These challenges have also changed the way Kathleen carries out her daily activities. For example, she often feels embarrassed when shopping for groceries. Though Kathleen plans carefully and makes up a list of groceries before she goes out, these still don’t prepare her for the cashier line, where she struggles to find the right cards to pay. Similarly, with banking, she usually spends more time than before looking for her bank card and worries about holding up the line for the people behind her.
Kathleen has also felt the effects of her MCI socially. Once the “gregarious” one in her friend group, Kathleen is “not quite as outgoing” as she was before and fears making “a fool” of herself when she’s out. She says, “the words that come out of my mouth [sometimes] have no relationship whatsoever to the topic we’re speaking on.” If this happens in public, she cringes a little inside.
“Sometimes it feels isolating,” Kathleen says of her MCI. She points to a picture of Assateague ponies and explains she identifies with the one lagging behind the rest. “That’s how I feel when I’m with a group of people.”
For Kathleen, getting out of the house is the first step towards fighting these feelings of isolation, but it’s “an uphill climb all the way.” To scale this climb, she has learned to rely on close friends who take her out regardless and don’t take no for an answer. She appreciates how they haven’t treated her differently since her diagnosis. “Friends are blessings,” she says.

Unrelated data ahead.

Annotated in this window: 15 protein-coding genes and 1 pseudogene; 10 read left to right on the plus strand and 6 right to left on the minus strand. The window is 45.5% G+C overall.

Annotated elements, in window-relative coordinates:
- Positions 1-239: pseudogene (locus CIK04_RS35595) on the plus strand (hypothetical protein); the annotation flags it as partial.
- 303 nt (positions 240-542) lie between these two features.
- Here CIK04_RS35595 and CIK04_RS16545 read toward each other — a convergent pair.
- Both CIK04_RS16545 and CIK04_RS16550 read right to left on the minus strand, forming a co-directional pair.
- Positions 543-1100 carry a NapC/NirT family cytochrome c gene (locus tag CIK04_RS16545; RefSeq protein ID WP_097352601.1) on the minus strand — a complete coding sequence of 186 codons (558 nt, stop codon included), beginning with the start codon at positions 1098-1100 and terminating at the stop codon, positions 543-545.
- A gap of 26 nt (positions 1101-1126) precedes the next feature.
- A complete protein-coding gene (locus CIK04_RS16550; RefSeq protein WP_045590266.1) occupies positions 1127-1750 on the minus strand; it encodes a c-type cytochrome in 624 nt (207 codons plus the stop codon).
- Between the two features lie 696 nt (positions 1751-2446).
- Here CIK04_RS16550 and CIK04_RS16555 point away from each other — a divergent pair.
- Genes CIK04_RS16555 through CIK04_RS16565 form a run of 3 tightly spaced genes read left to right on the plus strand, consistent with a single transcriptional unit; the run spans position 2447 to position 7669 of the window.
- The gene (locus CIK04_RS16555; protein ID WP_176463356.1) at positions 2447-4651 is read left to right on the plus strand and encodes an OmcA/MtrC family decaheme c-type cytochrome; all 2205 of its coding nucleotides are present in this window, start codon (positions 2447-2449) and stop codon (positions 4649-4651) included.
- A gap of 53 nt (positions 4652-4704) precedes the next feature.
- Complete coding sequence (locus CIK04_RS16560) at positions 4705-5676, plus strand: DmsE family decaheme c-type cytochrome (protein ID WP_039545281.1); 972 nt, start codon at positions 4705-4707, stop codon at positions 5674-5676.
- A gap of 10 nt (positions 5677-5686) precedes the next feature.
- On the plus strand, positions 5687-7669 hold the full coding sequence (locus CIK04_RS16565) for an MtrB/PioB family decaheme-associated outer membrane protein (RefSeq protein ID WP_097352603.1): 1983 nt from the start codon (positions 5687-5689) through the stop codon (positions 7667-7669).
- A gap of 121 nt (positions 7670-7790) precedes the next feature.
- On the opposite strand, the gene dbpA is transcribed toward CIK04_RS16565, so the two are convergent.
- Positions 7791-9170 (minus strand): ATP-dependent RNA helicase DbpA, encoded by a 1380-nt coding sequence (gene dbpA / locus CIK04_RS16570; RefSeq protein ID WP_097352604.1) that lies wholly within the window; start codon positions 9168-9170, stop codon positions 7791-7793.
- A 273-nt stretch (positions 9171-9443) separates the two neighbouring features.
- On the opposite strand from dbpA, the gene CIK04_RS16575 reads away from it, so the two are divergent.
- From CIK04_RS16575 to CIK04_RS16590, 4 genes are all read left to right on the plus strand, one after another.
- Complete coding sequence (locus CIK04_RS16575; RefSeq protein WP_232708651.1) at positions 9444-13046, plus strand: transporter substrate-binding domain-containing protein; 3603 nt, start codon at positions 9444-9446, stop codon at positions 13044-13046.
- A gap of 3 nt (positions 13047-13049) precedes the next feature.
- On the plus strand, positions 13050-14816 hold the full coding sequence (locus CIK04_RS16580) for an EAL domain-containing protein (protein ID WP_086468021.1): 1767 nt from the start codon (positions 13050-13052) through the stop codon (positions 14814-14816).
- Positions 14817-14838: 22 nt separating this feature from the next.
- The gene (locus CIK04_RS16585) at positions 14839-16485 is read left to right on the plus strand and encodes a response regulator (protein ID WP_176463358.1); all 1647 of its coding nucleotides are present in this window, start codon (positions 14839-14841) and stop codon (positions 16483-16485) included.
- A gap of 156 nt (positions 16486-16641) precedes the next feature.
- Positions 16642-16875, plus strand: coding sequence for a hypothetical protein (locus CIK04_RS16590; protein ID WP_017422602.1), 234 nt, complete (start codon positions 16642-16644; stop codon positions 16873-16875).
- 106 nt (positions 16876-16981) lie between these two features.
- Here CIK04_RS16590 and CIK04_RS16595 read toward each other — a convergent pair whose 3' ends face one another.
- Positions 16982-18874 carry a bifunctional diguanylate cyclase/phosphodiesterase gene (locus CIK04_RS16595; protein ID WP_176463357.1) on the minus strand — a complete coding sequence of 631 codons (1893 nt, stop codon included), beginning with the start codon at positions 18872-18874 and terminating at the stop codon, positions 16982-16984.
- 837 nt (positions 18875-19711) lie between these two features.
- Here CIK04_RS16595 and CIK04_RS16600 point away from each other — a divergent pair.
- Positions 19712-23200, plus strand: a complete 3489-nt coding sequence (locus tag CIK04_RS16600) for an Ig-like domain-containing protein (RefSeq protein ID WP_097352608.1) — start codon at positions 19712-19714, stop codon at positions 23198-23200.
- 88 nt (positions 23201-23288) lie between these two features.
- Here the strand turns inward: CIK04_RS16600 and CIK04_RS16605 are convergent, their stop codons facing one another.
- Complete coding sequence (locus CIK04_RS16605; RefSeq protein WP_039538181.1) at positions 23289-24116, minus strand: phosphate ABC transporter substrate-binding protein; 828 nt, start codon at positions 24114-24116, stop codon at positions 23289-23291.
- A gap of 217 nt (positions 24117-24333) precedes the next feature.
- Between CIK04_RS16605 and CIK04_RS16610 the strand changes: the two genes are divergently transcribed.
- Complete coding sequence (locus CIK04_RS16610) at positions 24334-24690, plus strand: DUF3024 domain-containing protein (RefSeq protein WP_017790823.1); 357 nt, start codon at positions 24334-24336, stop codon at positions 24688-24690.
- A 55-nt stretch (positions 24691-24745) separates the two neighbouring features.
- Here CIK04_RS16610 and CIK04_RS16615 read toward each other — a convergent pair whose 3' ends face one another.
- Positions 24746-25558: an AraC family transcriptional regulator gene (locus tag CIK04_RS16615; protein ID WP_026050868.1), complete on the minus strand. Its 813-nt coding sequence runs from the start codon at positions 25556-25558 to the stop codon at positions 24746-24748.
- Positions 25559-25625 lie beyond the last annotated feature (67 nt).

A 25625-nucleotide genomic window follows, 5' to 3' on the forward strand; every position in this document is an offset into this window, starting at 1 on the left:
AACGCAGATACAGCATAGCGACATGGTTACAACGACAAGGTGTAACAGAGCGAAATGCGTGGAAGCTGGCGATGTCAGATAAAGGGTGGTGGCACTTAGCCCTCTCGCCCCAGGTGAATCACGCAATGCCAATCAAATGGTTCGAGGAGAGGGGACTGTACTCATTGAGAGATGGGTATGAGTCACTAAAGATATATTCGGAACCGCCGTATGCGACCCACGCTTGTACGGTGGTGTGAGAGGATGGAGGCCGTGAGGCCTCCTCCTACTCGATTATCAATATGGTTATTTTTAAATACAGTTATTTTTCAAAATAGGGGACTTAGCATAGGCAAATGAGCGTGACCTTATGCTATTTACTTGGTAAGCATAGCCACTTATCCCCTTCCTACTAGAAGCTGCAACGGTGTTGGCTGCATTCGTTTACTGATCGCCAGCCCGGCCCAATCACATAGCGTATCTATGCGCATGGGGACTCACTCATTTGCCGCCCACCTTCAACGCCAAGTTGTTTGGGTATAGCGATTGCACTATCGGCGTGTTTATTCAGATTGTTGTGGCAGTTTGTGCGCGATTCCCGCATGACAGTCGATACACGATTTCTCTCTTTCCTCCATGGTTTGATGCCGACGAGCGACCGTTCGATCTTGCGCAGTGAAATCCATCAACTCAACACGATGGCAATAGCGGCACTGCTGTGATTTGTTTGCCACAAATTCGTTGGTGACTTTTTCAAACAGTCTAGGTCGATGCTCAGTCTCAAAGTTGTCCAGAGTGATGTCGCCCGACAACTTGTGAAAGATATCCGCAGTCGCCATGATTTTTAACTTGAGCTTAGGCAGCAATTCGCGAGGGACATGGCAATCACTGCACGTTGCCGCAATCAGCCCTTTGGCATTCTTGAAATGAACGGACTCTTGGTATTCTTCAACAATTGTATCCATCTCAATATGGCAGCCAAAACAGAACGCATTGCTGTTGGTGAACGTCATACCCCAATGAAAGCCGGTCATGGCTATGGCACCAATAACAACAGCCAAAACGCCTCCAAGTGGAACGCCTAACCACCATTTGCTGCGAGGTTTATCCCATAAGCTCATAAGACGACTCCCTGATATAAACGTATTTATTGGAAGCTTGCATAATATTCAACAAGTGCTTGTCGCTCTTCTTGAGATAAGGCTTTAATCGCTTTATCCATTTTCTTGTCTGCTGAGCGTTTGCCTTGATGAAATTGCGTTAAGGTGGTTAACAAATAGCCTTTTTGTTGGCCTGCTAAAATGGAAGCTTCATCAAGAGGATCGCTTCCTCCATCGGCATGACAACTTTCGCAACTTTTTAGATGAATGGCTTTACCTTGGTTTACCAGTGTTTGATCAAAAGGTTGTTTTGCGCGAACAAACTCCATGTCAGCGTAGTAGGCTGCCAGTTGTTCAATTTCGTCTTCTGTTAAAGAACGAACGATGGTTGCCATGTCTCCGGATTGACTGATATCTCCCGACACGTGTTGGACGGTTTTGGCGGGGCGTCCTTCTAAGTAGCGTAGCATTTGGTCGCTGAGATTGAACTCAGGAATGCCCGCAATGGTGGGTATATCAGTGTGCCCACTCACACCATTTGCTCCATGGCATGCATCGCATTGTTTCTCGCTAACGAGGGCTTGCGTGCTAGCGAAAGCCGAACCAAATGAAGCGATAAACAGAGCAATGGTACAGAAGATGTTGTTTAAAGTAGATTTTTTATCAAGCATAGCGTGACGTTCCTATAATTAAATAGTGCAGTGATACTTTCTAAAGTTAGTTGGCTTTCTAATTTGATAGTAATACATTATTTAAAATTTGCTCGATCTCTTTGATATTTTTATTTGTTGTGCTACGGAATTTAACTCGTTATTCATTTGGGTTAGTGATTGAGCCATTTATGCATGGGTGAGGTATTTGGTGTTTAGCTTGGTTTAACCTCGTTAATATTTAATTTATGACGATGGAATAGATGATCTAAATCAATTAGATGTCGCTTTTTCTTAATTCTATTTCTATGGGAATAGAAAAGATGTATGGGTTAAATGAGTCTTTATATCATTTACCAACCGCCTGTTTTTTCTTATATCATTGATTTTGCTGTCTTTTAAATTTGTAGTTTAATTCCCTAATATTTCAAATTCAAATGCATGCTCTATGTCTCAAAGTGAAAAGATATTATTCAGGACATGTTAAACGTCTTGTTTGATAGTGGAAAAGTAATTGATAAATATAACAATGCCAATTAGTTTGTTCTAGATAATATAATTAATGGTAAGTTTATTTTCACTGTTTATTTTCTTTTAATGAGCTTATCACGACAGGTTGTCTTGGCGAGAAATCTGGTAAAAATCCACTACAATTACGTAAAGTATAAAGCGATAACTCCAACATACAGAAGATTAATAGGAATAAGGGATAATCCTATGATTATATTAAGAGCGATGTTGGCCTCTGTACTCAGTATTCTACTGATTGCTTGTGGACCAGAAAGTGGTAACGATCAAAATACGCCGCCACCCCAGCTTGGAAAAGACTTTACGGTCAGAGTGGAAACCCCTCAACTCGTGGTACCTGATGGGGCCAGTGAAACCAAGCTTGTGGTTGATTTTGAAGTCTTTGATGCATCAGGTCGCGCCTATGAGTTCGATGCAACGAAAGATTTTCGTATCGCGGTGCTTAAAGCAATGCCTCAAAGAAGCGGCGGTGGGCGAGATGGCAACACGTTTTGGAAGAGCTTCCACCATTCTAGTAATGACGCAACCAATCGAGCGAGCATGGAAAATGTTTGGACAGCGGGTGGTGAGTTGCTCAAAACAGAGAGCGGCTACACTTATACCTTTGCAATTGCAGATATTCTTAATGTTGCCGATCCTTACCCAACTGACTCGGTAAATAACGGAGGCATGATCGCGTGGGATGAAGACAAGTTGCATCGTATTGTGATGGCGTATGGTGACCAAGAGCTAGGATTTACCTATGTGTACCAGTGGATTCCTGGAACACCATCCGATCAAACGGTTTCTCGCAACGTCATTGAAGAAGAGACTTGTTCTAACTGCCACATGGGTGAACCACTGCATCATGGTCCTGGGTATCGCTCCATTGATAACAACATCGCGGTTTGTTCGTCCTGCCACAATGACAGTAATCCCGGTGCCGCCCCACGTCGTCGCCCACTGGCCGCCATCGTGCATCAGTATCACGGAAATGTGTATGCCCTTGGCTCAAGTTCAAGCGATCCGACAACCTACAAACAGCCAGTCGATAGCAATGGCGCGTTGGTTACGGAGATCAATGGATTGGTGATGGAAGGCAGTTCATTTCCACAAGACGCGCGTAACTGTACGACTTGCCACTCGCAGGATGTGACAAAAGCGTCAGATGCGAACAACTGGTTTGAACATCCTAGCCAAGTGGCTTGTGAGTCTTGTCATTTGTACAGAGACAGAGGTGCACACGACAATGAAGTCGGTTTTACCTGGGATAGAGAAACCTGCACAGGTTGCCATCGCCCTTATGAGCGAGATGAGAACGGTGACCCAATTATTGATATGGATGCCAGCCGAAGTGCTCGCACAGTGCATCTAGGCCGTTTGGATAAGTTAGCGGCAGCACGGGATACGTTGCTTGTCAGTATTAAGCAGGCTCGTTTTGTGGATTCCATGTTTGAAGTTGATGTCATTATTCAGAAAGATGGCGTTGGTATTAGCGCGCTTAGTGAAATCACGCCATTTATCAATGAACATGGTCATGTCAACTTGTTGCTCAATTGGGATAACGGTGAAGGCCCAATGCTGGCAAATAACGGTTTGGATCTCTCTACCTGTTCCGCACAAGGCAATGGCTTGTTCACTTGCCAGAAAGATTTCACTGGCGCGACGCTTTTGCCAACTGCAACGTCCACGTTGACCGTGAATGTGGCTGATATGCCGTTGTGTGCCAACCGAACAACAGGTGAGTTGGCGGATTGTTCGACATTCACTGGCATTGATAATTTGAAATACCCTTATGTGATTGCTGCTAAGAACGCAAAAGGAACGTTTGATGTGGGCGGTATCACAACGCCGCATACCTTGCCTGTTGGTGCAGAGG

Kathleen’s husband of almost 50 years, Bob, also provides an endless supply of support and good humor. “The craziest things come out of my mouth and I can laugh with him and not cringe or feel upset,” she says. With him, she can joke about her MCI-related antics, including the one time she asked him to drive her to a store that had been closed for over 10 years. Laughter, she feels, is the best and only way she can respond to her memory problems.
As Kathleen navigates a new normal with her MCI, she looks to flowers for hope and courage. Over the past few months, Kathleen has started taking care of some plants, including a particularly resilient hibiscus tree. She says, “No matter how much I abuse this thing with water or without water, it still eventually gives me a beautiful bloom. Not all the buds fall off, the very pretty ones stay there. I think it’s courageous, they’re courageous. They keep fighting no matter what.”
Michele’s life has always been one of routine. On a typical day, she would wake up before 6am, have coffee and enjoy the sunshine and fresh air in the kitchen, leave for work at 7:30am, and arrive at her office by 8am. Michele is a hospital social worker, handling “large case loads” for an underserved community of uninsured patients, homeless seniors, drug addicts, and psychiatric patients. “You hit the hospital and it’s stressful,” she says. “The population that I serve, it’s very needy.”
Outside of her demanding professional life, Michele would visit her mother, who suffers from dementia, on Mondays and Wednesdays, go to church with her husband and relative on Saturdays, and set aside Sundays for relaxation and cooking. “I really try not to do anything on Sundays. I like that to be my peaceful day,” she says. “I like to cook. I love to be in a kitchen.”
However, with increasing signs of cognitive deterioration, Michele is prepared to transition to a less stressful lifestyle. Making plans for herself and her husband Alan has been a complicated process. “Do we downsize and go into a condominium? Do we downsize and go into a retirement community where we can get the services?” she says. “That's why I said we're at this crossroad… That's the biggest challenge for me, I must say.”
Whatever their decision, Michele is content with her life. “[Alan and I] had a good life together, and a respectful life. We like each other and we are respectful,” she reflects. “We have a respectful household. We've certainly raised our children in that way… It's a peaceful house. It's a nice home.”